Pruitt tightens political reins on key operations

By Robin Bravender | 09/06/2017 07:47 AM EDT

Samantha Dravis, the head of U.S. EPA's policy office, is expected to oversee the agency's environmental justice work and environmental reviews under a reorganization.

Samantha Dravis, the head of U.S. EPA's policy office, is expected to oversee the agency's environmental justice work and environmental reviews under a reorganization. Gage Skidmore/Flickr

This story was updated at 12:50 p.m. EDT to include comment from EPA.

U.S. EPA plans to shift its environmental justice and environmental review operations closer to Administrator Scott Pruitt, according to agency employees, a move that critics say politicizes those offices.

Agency officials have informed staff in the past week that the environmental justice office and the National Environmental Policy Act (NEPA) office will be moved from their current home in the Office of Enforcement and Compliance Assurance to the Office of Policy, EPA staff told E&E News. Because the policy office is housed organizationally within Pruitt’s office, some view it as an effort by political employees to exert more influence over their work.


Cynthia Giles, who led EPA’s enforcement office under President Obama, said she found reports of the moves "very concerning."

The Trump administration has "already signaled that they intended to zero out the environmental justice work, so presumably this idea of shifting the office is not a move to enhance environmental justice," she said, referring to the White House 2018 budget request that would eliminate funding for EPA’s environmental justice programs.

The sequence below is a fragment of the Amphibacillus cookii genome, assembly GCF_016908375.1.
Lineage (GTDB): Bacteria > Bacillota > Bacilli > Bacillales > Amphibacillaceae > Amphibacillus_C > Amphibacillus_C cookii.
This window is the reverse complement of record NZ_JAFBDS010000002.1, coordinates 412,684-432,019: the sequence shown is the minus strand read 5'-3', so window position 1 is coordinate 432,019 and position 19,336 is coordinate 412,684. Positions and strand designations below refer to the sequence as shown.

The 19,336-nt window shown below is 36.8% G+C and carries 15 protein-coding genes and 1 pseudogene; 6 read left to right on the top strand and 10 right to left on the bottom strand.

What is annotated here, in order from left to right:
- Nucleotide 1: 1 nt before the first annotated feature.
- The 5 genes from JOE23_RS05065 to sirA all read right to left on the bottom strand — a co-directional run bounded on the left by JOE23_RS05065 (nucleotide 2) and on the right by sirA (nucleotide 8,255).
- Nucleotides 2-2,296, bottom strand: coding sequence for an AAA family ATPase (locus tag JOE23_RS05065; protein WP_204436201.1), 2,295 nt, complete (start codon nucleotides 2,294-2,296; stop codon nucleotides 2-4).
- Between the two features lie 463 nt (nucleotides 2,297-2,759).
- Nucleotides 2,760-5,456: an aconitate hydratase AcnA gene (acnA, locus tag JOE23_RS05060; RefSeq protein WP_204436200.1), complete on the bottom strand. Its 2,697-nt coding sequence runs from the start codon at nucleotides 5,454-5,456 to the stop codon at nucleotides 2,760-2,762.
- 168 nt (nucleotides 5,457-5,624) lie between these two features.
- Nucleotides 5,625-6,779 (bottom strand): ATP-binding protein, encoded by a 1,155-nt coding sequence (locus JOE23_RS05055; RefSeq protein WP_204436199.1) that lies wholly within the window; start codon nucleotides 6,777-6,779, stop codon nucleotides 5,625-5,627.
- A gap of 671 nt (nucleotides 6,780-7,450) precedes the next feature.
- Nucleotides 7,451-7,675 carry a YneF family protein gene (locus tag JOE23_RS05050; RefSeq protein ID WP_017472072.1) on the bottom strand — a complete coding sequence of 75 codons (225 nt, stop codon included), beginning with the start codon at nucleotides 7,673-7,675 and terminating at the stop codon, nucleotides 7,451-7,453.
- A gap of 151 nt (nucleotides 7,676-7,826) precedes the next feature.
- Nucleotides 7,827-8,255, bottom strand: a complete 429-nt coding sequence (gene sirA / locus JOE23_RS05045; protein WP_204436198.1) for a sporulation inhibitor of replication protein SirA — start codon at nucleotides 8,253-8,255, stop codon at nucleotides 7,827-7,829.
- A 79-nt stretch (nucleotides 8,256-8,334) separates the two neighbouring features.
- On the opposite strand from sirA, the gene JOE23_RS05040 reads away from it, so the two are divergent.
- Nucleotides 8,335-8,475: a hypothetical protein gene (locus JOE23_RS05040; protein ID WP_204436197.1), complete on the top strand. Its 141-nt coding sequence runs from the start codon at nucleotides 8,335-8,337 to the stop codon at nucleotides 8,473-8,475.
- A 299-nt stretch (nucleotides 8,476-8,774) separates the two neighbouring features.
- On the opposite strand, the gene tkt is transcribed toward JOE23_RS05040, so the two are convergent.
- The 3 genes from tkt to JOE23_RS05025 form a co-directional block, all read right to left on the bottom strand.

Giles added, "The only reason I can think of to move the NEPA function" from where it is now to the policy office "is to inject politics."

The policy office, located within the administrator’s office, is headed by Samantha Dravis, a longtime conservative political operative hired by Pruitt earlier this year. The position doesn’t require Senate confirmation.

Dravis previously worked with Pruitt at the Republican Attorneys General Association, where she was policy director and general counsel. She was also president of the Rule of Law Defense Fund and legal counsel at Freedom Partners Chamber of Commerce, which is linked to the Koch brothers’ network of conservative-leaning donors. She worked on Mitt Romney’s 2012 presidential campaign and was associate director for political affairs in the George W. Bush White House.

The environmental justice and NEPA offices would answer to political appointees even if they were to stay in the enforcement shop. Trump has nominated Susan Bodine to lead the enforcement office. But current and former EPA employees say the move would make it easier for political officials to oversee their operations.

Dravis said in an interview today that the moves are about organizational efficiency, not politics.

"I view this move as indicating that Administrator Pruitt values the office of environmental justice and values that function and it’s not going to be eliminated; it’s going to continue," she said. She added that the NEPA review activities will be better positioned in the policy office, which is charged with coordinating with other federal agencies.